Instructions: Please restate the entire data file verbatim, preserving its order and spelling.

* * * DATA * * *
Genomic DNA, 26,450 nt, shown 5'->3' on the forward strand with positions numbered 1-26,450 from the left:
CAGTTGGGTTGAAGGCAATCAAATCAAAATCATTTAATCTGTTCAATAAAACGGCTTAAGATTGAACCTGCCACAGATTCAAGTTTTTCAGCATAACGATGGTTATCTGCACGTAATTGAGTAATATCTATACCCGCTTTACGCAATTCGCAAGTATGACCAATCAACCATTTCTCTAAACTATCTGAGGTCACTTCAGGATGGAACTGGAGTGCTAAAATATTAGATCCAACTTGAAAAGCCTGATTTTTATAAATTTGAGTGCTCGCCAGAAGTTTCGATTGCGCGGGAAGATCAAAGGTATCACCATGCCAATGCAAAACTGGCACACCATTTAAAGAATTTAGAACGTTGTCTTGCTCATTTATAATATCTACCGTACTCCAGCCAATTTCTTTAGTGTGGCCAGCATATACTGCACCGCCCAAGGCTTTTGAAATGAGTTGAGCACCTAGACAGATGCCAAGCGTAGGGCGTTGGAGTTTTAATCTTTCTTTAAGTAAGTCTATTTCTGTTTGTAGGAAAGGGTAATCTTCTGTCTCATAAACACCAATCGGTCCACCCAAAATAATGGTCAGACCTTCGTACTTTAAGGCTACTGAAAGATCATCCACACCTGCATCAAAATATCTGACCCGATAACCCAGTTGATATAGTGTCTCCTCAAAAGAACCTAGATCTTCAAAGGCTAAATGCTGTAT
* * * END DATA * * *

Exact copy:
Genomic DNA, 26,450 nt, shown 5'->3' on the forward strand with positions numbered 1-26,450 from the left:
CAGTTGGGTTGAAGGCAATCAAATCAAAATCATTTAATCTGTTCAATAAAACGGCTTAAGATTGAACCTGCCACAGATTCAAGTTTTTCAGCATAACGATGGTTATCTGCACGTAATTGAGTAATATCTATACCCGCTTTACGCAATTCGCAAGTATGACCAATCAACCATTTCTCTAAACTATCTGAGGTCACTTCAGGATGGAACTGGAGTGCTAAAATATTAGATCCAACTTGAAAAGCCTGATTTTTATAAATTTGAGTGCTCGCCAGAAGTTTCGATTGCGCGGGAAGATCAAAGGTATCACCATGCCAATGCAAAACTGGCACACCATTTAAAGAATTTAGAACGTTGTCTTGCTCATTTATAATATCTACCGTACTCCAGCCAATTTCTTTAGTGTGGCCAGCATATACTGCACCGCCCAAGGCTTTTGAAATGAGTTGAGCACCTAGACAGATGCCAAGCGTAGGGCGTTGGAGTTTTAATCTTTCTTTAAGTAAGTCTATTTCTGTTTGTAGGAAAGGGTAATCTTCTGTCTCATAAACACCAATCGGTCCACCCAAAATAATGGTCAGACCTTCGTACTTTAAGGCTACTGAAAGATCATCCACACCTGCATCAAAATATCTGACCCGATAACCCAGTTGATATAGTGTCTCCTCAAAAGAACCTAGATCTTCAAAGGCTAAATGCTGTAT